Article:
Ready to bring cause, experiences and value to your company?
Get in touch with us!
By Kirill Gromov
Russian language pack for Invision Community 4.6. Full translation. It is maintained and updated constantly and on a free basis. Join our Russian community - https://invisionbyte.ru
We will be very happy for the feedback and the search for shortcomings.
🟢 Scaling your community requires overcoming many barriers and learning new ways of working with your community. Rosie explores this in her blog: How we are at the small scale is who we are at the large scale.
"In community, we often say to do things that don't scale. To start small. To get the foundations right. To trust that how we are and what we do is what the community becomes, on a larger scale. Our behaviour, our intentions, our alignment, and our goals all influence what the community can become."
🧠 What we think: There is no right or wrong way to scale your community from its humble beginnings and it can be a lot of hard work but that doesn't mean we should change our core values and how we approach helping others.
🟢 Should you respond to questions before your members? Is a question explored by Richard at Feverbee.
"If you (the community manager) respond to a question in a community, other members are less likely to respond. This makes it harder for top members to earn points and feel a sense of influence.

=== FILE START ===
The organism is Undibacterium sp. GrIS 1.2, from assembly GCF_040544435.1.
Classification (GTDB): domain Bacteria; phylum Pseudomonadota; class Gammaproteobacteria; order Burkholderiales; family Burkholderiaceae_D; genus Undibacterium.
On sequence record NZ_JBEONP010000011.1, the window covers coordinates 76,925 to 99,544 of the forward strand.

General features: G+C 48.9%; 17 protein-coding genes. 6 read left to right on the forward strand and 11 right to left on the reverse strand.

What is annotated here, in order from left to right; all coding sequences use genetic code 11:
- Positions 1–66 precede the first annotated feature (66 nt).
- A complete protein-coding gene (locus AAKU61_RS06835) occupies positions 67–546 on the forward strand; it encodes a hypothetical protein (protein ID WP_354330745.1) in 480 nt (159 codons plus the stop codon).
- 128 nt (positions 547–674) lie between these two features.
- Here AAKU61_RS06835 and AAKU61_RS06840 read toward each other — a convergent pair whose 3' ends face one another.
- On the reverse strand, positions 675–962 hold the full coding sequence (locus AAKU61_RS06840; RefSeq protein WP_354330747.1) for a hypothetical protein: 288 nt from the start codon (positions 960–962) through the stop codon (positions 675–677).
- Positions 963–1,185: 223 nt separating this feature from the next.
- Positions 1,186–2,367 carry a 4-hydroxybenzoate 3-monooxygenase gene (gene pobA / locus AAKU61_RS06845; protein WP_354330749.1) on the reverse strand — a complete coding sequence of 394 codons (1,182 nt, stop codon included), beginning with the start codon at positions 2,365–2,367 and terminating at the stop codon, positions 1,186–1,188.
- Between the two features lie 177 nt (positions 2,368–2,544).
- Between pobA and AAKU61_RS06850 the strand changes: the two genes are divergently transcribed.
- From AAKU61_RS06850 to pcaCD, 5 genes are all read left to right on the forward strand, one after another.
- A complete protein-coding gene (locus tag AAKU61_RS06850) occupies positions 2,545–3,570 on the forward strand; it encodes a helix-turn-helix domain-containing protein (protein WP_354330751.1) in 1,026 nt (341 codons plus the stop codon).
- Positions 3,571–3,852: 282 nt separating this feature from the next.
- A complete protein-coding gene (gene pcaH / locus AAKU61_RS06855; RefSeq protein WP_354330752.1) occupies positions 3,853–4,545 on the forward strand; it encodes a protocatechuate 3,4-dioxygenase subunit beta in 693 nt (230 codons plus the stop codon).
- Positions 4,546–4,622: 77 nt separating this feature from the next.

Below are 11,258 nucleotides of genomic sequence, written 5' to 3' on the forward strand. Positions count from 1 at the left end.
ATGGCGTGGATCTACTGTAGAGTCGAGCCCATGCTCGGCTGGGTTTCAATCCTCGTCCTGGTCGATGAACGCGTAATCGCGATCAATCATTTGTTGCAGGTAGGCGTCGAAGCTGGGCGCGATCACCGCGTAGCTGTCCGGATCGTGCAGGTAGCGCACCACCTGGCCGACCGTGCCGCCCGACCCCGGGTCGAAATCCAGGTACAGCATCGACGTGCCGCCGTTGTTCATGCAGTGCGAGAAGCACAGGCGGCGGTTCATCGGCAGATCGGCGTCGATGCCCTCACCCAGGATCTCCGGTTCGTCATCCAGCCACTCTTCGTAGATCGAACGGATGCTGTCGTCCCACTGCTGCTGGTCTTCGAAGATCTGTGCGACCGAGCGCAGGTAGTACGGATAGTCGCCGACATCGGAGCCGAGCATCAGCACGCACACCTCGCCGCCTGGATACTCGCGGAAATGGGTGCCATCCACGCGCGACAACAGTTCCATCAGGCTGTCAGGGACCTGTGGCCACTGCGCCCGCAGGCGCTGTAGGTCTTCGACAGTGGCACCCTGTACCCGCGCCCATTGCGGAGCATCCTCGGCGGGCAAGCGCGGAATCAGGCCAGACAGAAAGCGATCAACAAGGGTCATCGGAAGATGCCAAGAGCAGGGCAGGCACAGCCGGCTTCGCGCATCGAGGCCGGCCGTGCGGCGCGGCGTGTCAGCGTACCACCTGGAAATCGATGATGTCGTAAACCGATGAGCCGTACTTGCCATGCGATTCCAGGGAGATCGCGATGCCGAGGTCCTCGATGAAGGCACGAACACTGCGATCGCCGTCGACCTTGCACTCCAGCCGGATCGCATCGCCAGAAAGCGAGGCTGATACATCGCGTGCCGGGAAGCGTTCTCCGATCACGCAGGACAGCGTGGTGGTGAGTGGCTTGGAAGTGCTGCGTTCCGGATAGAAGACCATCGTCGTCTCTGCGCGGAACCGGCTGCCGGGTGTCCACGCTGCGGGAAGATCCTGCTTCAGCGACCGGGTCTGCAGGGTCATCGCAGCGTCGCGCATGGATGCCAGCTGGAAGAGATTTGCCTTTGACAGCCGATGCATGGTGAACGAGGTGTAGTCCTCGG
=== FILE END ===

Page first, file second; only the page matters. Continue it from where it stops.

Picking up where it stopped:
But if you don’t respond to a question in a community, it can linger and look bad. It also means the person asking a question is waiting for a response and becoming increasingly frustrated."
🧠 What we think: There are certain areas where you need your team to lead. Right here on this forum we want to provide the best service for our customers so our support team are active and quick to reply to all questions. There are other community-led sections that definitely benefit from allowing time for other members to reply to share their knowledge. It's a good feeling helping others.
🟢 CMX explores how to move your community online. Much of this is great advice for anyone considering moving platform (to Invision Community, right?).
"Christiana recommends viewing community migration as a process that requires patiences, “this is not a race meant to be run fast. We are changing the mindset of the people in our ecosystem”. "
🧠 What we think: Patience is definitely key when moving platforms. The sooner you start engaging with your own community and explaining the reasons for the move and the benefits it'll bring, the easier it will be.
🟢 Michelle can't find the bathroom when at a party which inspires a blog on 5 secrets to community onboarding.
"Walking into a party without your host can feel confusing, alienating, and frustrating. And for your customers, joining a new community without onboarding is just as bad."
🧠 What we think: Onboarding is critical to your community's success. New members can often feel lost and unsure where to start. It can be intimidating in real life to enter a room full of people that know each other, and this is true in the online space too.
🎧 Podcast: What makes a community a home? Patrick explores this by interviewing members of his own community, which opened 20 years ago and is still going strong.
🧠 What we think: We love hearing about long established communities that are still thriving and hearing how those early online relationships shaped people's lives.